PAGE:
(c) Copyright The Horn Book, Inc., a wholly owned subsidiary of Media Source, Inc. No redistribution permitted.
Kirkus In Coln's newest wordless tribute to creativity, a young child kindles his imagination during an art museum visit. A boy (gendered in the author's note) emerges onto the city street with a skateboard in hand. The young skateboarder drifts through the city and over a bridge, ending up at the Museum of Modern Art. Inside, he surrenders his skateboard at a checkroom and strides into the museum. Similar to his previous reflection on imagination, Draw! (2014), Coln's latest again challenges readers to discover inspiration through ingenious means. Wonder fills the boy's face as he observes the artworks adorning the museum walls, including Pablo Picasso's Three Musicians, Henri Rousseau's The Sleeping Gypsy, and Henri Matisse's Icarus. When the larger-than-life characters from these paintings break free from the canvas and join him, the boy and his newfound company dance their way out of the museum and onto the streets of New York City. What follows is a series of merry adventures sweeping past familiar landmarks like Times Square and the Statue of Liberty. Inspired by the author's museum experiences, the story leaps off every page thanks to the textured artwork brimming with buoyant body movement and cast in muted colors and striking patterns. It's over all too soon. A few goodbyes back in the museum, and the boy goes on his way, stopping briefly to leave his mark on the city's walls.Beautifully euphoric. (Picture book. 4-8) Copyright Kirkus Reviews, used with permission.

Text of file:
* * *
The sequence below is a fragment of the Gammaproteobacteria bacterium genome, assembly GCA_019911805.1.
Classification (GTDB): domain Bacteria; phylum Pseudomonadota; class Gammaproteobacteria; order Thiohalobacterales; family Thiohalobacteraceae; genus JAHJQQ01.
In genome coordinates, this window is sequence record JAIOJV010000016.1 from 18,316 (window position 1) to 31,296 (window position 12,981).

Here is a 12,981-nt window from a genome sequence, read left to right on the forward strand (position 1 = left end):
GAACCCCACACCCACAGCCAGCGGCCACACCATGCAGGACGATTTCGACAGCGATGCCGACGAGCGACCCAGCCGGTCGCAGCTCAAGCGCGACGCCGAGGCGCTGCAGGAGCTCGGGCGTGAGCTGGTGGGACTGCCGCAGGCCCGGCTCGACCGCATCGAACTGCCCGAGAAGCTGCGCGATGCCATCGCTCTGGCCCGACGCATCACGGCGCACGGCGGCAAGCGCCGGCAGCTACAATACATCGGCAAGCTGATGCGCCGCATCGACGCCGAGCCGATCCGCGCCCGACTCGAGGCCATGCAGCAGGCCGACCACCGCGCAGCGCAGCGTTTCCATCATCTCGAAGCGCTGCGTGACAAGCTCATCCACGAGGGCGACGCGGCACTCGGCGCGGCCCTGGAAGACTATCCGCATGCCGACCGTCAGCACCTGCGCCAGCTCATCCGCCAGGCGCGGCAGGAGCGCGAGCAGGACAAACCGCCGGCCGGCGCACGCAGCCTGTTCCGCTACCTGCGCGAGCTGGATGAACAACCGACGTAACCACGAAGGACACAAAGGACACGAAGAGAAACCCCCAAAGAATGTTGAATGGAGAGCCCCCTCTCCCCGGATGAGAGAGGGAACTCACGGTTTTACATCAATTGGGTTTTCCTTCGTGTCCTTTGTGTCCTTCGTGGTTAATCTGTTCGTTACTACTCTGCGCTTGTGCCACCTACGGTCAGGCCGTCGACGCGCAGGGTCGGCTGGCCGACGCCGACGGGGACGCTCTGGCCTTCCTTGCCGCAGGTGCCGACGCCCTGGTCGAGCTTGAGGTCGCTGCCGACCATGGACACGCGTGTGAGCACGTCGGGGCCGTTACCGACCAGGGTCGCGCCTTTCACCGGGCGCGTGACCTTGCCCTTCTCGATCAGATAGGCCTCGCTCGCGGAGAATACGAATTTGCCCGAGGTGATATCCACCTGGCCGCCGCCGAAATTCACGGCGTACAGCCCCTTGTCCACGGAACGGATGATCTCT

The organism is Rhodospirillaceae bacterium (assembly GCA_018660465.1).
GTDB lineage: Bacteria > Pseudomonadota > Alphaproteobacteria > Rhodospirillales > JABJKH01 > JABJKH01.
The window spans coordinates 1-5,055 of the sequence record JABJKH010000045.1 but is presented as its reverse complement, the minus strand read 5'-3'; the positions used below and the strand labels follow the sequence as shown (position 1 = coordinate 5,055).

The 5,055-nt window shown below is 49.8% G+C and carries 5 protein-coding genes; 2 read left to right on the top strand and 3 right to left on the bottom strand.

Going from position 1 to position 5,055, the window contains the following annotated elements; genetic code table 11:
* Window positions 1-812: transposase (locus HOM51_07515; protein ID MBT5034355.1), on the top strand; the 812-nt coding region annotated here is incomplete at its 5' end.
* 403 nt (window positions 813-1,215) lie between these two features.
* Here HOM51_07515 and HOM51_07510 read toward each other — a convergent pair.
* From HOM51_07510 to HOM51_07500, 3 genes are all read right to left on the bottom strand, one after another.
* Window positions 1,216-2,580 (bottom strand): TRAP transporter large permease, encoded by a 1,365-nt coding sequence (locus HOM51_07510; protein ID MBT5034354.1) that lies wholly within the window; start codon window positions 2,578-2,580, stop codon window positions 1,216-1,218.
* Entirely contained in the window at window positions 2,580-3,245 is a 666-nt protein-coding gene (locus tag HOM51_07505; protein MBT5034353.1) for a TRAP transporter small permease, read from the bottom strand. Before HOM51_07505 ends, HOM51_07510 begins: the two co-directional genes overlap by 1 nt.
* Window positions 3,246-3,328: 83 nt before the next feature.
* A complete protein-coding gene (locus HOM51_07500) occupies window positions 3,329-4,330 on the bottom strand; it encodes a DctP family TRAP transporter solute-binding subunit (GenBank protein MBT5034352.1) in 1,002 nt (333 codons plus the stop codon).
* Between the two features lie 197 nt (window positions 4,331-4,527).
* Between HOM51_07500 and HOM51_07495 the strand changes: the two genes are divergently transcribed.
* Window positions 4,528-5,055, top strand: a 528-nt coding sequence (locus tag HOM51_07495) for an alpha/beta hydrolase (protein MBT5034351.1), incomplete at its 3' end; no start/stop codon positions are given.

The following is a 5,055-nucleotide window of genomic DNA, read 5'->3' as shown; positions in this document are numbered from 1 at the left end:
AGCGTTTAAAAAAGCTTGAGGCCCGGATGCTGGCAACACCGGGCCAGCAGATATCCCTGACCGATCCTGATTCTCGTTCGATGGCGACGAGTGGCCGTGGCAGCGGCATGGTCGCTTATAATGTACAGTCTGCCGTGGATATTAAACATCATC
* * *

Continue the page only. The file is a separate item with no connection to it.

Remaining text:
Copyright © Kirkus Reviews, used with permission.
Book list *Starred Review* A brown-skinned boy, living in a New York City borough, rides his skateboard into Manhattan to visit the Museum of Modern Art for the first time. After the boy views several revered paintings, his inspired imagination enables him to enter one of the pictures and then lead the characters out of three separate works of art. He and seven of the images, including a dog and a lion, dance out of the museum. They all spend the day experiencing some New York City highlights, such as the Statue of Liberty and the Coney Island Cyclone roller coaster, eating hot dogs from a street vendor and having a sing-along in a park. Colón's signature colored pencils and watercolor scratchboard-style illustrations bring the magical adventure to life. Rich colors and textures create paintings readers will want to spend time studying. References to famous artists and their work are sprinkled throughout: Matisse's Icarus conjures up a hat when emerging from his frame; the flat, angular shapes of Picasso's Three Musicians become rounded and animated; and Rousseau's The Sleeping Gypsy awakens to join the fun. The author/illustrator has combined his love of music and illustration to create a delightful, wordless tribute to the arts, with a magical touch.--Owen, Maryann Copyright 2010 Booklist
From Booklist, Copyright © American Library Association. Used with permission.